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Freshman Receives Regional Award for Short Film

Read about Elsa’s accomplishments and read about her creative process, below.

 

Freshman Elsa Lick almost deleted an animated film she made after spending 10 hours on it in art class last year.

But she decided not to.

Lick’s decision to keep her two-minute piece turned into a decision to not only save her labor of love, but enter it into Scholastic Art & Writing Awards’ film and animation category this winter.

Now, after a few short months, Lick’s stop-motion film titled, “Paper Poltergeist,” has won a Gold Key and an American Visions Award–recognition that has catapulted Lick’s musings onto the national stage. Her work, along with only five other student pieces from the Southwest Ohio, Northern Kentucky, and Southeastern Indiana Region, will be one of just a handful to compete nationally, which places it on a path traveled by the likes of esteemed actor Alan Arkin and groundbreaking director Ken Burns.

Lick said she has always been interested in directing and visual art, but the Scholastic award has solidified her desire to become a film director.

“The world needs more female film directors and women have a lot of stories that need to be told,” said Lick, who is recently finished a 30-second stop-motion horror short and plans to begin work on her Personal Challenge-Seven Hills signature graduation requirement-four years before it is due. “When I work on my stop-motion pieces, I don’t see them as homework. I see them as practice for my career in directing.”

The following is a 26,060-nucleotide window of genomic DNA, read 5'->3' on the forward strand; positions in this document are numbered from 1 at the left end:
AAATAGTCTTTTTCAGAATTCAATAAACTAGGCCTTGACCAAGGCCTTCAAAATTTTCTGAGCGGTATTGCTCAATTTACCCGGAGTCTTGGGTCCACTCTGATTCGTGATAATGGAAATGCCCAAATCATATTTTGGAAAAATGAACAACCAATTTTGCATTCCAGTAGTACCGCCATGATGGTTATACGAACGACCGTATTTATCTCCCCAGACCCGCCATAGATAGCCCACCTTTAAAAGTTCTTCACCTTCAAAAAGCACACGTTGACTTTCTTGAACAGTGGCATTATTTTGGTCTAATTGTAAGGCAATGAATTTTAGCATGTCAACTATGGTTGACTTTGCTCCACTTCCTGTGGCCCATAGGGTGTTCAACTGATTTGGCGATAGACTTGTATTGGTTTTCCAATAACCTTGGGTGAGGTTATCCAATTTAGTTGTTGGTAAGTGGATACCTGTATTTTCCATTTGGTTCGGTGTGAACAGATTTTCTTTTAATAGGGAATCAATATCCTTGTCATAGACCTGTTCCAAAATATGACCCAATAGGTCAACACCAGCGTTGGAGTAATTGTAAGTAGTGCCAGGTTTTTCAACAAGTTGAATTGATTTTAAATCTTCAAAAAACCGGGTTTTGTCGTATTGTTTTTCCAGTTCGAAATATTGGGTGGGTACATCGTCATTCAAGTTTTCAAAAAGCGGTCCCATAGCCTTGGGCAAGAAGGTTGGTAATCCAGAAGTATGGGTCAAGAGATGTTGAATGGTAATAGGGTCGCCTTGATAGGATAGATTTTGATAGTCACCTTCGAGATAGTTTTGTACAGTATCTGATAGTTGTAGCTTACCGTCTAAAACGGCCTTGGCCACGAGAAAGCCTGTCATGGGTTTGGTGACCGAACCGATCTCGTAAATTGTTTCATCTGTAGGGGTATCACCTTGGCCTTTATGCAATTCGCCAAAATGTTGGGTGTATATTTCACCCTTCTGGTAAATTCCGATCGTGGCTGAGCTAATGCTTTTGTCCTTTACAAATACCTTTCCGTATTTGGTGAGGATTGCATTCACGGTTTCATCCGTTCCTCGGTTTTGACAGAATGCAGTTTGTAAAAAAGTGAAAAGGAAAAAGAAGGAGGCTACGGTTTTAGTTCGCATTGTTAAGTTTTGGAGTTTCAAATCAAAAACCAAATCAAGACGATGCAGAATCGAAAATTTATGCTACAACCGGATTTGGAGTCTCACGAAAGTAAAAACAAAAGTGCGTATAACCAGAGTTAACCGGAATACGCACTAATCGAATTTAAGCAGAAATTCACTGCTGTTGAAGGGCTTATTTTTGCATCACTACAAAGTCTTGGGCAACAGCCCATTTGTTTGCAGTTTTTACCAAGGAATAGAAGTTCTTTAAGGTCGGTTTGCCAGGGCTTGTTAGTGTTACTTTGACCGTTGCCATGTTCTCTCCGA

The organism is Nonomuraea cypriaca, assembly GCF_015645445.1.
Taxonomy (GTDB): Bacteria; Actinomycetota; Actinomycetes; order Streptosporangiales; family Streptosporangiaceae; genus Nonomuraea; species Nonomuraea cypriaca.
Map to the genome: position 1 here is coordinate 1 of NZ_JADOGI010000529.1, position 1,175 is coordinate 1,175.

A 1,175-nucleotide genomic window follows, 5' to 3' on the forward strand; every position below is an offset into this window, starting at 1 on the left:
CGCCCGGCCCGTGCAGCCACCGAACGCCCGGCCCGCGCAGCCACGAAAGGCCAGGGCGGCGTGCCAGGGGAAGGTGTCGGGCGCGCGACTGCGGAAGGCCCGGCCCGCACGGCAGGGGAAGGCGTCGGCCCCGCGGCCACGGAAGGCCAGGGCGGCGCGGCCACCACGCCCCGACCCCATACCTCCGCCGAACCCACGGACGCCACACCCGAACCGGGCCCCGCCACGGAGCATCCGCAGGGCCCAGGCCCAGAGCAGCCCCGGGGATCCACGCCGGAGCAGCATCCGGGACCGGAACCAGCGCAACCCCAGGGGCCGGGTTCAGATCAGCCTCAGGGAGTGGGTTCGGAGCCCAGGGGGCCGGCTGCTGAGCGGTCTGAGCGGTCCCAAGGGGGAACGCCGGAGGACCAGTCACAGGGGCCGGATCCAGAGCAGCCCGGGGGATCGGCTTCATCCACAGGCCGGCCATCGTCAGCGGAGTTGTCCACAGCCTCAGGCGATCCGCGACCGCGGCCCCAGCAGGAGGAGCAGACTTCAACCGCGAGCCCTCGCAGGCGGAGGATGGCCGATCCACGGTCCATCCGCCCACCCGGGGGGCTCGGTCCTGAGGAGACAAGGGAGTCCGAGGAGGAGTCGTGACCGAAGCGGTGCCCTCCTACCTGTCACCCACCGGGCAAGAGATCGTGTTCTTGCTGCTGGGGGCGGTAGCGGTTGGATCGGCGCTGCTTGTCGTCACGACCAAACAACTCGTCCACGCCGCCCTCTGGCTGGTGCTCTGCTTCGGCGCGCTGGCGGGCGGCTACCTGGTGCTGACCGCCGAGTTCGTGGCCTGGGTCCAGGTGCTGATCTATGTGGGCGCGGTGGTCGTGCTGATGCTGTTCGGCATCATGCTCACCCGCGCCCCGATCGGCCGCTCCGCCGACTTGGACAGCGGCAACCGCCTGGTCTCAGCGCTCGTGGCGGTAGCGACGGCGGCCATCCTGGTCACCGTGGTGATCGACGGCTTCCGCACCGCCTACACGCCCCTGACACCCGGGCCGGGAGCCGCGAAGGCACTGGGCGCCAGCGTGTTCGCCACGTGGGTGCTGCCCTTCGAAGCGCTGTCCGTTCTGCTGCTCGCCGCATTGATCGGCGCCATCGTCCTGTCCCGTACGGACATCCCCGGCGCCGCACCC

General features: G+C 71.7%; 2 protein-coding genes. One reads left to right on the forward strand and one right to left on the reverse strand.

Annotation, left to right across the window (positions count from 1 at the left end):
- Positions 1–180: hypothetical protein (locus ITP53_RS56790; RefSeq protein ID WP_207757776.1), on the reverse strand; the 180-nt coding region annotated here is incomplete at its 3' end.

Lick completed “Paper Poltergeist” last year, as part of her eighth-grade art project in Seven Hills art teacher Elissa Donovan’s class. Donovan called Elsa a passionate artist. “She is incredibly talented and hard working,” said Donovan. “Her creativity surpasses all logical expectations for her age. She is the real deal!”

Lick said she is still processing the fact that her work will compete on a national level, and she is grateful to her friends and teachers.e She also said she is just happy to receive recognition for her art.

“I’m really shocked and I am proud,” said Lick. “But my work is going up against people who have been doing this for years and juniors and freshmen in high school. I am just glad it got this far.”